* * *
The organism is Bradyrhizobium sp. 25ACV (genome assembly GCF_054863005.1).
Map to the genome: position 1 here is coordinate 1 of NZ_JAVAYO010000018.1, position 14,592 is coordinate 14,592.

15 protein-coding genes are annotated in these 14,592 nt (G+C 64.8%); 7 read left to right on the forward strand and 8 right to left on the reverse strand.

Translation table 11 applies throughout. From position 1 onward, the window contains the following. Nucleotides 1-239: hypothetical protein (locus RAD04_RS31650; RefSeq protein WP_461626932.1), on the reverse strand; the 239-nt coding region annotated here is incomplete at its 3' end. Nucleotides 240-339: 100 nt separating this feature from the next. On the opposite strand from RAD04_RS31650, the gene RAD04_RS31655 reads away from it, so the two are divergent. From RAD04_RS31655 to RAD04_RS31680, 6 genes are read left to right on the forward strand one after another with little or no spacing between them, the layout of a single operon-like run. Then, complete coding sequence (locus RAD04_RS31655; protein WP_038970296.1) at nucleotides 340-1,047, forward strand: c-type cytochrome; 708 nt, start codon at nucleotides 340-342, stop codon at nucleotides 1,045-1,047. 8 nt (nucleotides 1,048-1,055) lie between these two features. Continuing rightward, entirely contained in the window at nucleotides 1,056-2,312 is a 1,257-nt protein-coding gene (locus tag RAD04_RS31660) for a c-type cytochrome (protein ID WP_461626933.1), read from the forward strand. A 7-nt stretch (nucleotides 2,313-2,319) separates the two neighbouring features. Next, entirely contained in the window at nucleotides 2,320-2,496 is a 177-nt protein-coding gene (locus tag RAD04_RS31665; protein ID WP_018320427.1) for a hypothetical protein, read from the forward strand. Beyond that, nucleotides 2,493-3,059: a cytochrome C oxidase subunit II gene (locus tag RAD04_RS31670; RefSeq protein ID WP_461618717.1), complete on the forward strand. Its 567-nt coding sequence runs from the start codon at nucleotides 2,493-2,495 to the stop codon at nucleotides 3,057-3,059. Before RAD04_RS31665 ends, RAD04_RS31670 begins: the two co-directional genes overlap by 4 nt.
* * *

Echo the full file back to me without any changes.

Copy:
The organism is Bradyrhizobium sp. 25ACV (genome assembly GCF_054863005.1).
Map to the genome: position 1 here is coordinate 1 of NZ_JAVAYO010000018.1, position 14,592 is coordinate 14,592.

15 protein-coding genes are annotated in these 14,592 nt (G+C 64.8%); 7 read left to right on the forward strand and 8 right to left on the reverse strand.

Translation table 11 applies throughout. From position 1 onward, the window contains the following. Nucleotides 1-239: hypothetical protein (locus RAD04_RS31650; RefSeq protein WP_461626932.1), on the reverse strand; the 239-nt coding region annotated here is incomplete at its 3' end. Nucleotides 240-339: 100 nt separating this feature from the next. On the opposite strand from RAD04_RS31650, the gene RAD04_RS31655 reads away from it, so the two are divergent. From RAD04_RS31655 to RAD04_RS31680, 6 genes are read left to right on the forward strand one after another with little or no spacing between them, the layout of a single operon-like run. Then, complete coding sequence (locus RAD04_RS31655; protein WP_038970296.1) at nucleotides 340-1,047, forward strand: c-type cytochrome; 708 nt, start codon at nucleotides 340-342, stop codon at nucleotides 1,045-1,047. 8 nt (nucleotides 1,048-1,055) lie between these two features. Continuing rightward, entirely contained in the window at nucleotides 1,056-2,312 is a 1,257-nt protein-coding gene (locus tag RAD04_RS31660) for a c-type cytochrome (protein ID WP_461626933.1), read from the forward strand. A 7-nt stretch (nucleotides 2,313-2,319) separates the two neighbouring features. Next, entirely contained in the window at nucleotides 2,320-2,496 is a 177-nt protein-coding gene (locus tag RAD04_RS31665; protein ID WP_018320427.1) for a hypothetical protein, read from the forward strand. Beyond that, nucleotides 2,493-3,059: a cytochrome C oxidase subunit II gene (locus tag RAD04_RS31670; RefSeq protein ID WP_461618717.1), complete on the forward strand. Its 567-nt coding sequence runs from the start codon at nucleotides 2,493-2,495 to the stop codon at nucleotides 3,057-3,059. Before RAD04_RS31665 ends, RAD04_RS31670 begins: the two co-directional genes overlap by 4 nt.